Demi More wearing a red string bracelet at a movie premiere with her family. Photo by Andrew H. Walker/Getty Images for Twentieth Century Fox

But the Bergs' fortunes reversed when Madonna joined their followers. Comic Sandra Bernhard had introduced the queen of pop to the Centre's message, and she made it part of her brand. "The Kabbalah Centre really took off when Madonna became involved," Ross says. "The Kabbalah Centre became trendy through Madonna. Many people were intrigued and wanted to find out about whatever form of spirituality interested the 'Material Girl.'"

A legion of celebrities—like Ashton Kutcher, Demi Moore, Donna Karan, and President Donald Trump's former wife, Marla Maples—soon followed the singer to the many Kabbalah Centres the Bergs opened on both coasts. (None of these stars responded to my request for comment.) Maples told Vanity Fair that the teachings of the center helped her heal in the wake of her divorce from the future president: "During that period of time, you think you've cleared out a lot of the pain by the time you decide to move on. But, as I started looking deeper at myself, I realized there were still places inside where I held anger, or had blame. [Kabbalah] helped me learn to take responsibility for my own choices and no longer be the victim."

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Kabbalah followers wore a red string bracelet to ward off the evil eye, and it became a status symbol during the Bush era. Paparazzi photographed Paris Hilton, Linsday Lohan, and Nicole Richie all wearing the red string. (You can still buy one for $26 from the Kabbalah Centre's store.) "I would never steal anyone's boyfriend," Lohan told Elle in 2006. "It's bad karma, and I'm a big believer in karma—hence the fact that I've studied Kabbalah." The Bergs played into the cultural climate of the period, even holding an event at the definitive mid-2000s clothing store Kitson.


Broadly reached out to the Kabbalah Centre to ask why so many celebrities and influencers flocked to their centers. Karen Berg respond to the email herself: "Kabbalah is a study that expands consciousness and understanding… Kabbalah also helps us to, without any trace of shame, recognize the part of us that is perhaps not as enlightened, a part of ourselves that we are not always proud of, and gives us the tools to transform that quality within us. The more we can become the person that our soul wants us to be, the more complete we feel. I think this applies to you and me and to the most powerful people in the world."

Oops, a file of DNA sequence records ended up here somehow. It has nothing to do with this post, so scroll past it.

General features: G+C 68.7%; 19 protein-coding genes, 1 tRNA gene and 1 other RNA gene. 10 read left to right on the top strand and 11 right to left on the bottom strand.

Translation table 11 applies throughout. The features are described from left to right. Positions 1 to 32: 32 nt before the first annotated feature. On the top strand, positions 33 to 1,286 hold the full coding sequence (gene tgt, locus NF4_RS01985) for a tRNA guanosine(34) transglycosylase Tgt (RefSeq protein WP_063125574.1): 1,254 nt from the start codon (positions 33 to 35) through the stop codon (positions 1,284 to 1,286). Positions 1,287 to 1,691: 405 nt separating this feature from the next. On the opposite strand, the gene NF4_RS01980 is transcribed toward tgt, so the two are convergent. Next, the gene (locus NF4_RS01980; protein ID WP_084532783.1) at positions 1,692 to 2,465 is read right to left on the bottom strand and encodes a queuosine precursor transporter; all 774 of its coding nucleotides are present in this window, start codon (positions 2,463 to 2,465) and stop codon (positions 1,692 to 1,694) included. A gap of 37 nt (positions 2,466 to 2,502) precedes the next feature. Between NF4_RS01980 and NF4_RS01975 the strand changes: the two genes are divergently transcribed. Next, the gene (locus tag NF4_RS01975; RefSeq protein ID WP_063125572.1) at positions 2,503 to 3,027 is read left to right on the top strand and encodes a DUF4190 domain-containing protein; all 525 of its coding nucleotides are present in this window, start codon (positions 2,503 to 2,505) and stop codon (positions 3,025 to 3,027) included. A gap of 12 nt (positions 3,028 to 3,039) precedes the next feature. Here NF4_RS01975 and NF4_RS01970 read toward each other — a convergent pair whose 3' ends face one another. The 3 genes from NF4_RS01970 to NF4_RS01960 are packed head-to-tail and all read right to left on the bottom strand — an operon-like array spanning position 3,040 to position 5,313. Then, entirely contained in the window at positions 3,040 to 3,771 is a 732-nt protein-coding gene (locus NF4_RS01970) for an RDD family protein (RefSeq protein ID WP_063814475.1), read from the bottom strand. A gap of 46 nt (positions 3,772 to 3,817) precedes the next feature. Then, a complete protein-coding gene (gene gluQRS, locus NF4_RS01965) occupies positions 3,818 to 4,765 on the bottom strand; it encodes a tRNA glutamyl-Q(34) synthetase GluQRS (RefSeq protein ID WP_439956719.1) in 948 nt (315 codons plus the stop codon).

The organization has employed new techniques to bring in money, like the $26 strand of red string and the infamous $4 a bottle Kabbalah water that Madonna allegedly tried to fill a swimming pool with. An undercover Telegraph reporter with cancer once visited the London Centre to investigate whether he could be "healed" through Kabbalah; he was charged £860 for a copy of the Zohar and a few cases of the water that would "cure" his illness.

"I have received many complaints about excessive and repeated financial demands for donations, courses and services," Ross told me."[The] demands made by the Bergs and their staff that caused students to max out their credit cards, not pay their rent or mortgage and in some situations end up evicted or foreclosed on. Others complained that the demands made of their time caused them distress, lost them a job or sidelined their career, education, and family life."


Financial pressure wasn't limited to civilian members who could not afford to donate their salaries to the Centre. Famous model Jerry Hall left the religion after she found its financial demands too intense. "We had a fantastic time with the Kabbalah Centre for about a year," she told Index Magazine. "They give very practical advice on day-to-day stuff, like how to be a better parent. But we couldn't go through the Door of Miracles unless we gave the Kabbalah people ten percent of our money, so we couldn't study it any more."

Unfortunately, money corrupts everything, even spirituality.

As the Bergs' fortunes increased, so did the scrutiny of their organization. The Centre has faced a number of scandals, the most damaging of which came to light, ironically, because of Madonna. According to a Newsweek expose, the singer raised $18 million dollars through her Raising Malawi Foundation, which she cofounded with Rev Berg's son Michael. They planned to build a girls' school in the small African country's capital, before folding the project after wasting $3.8 million on construction.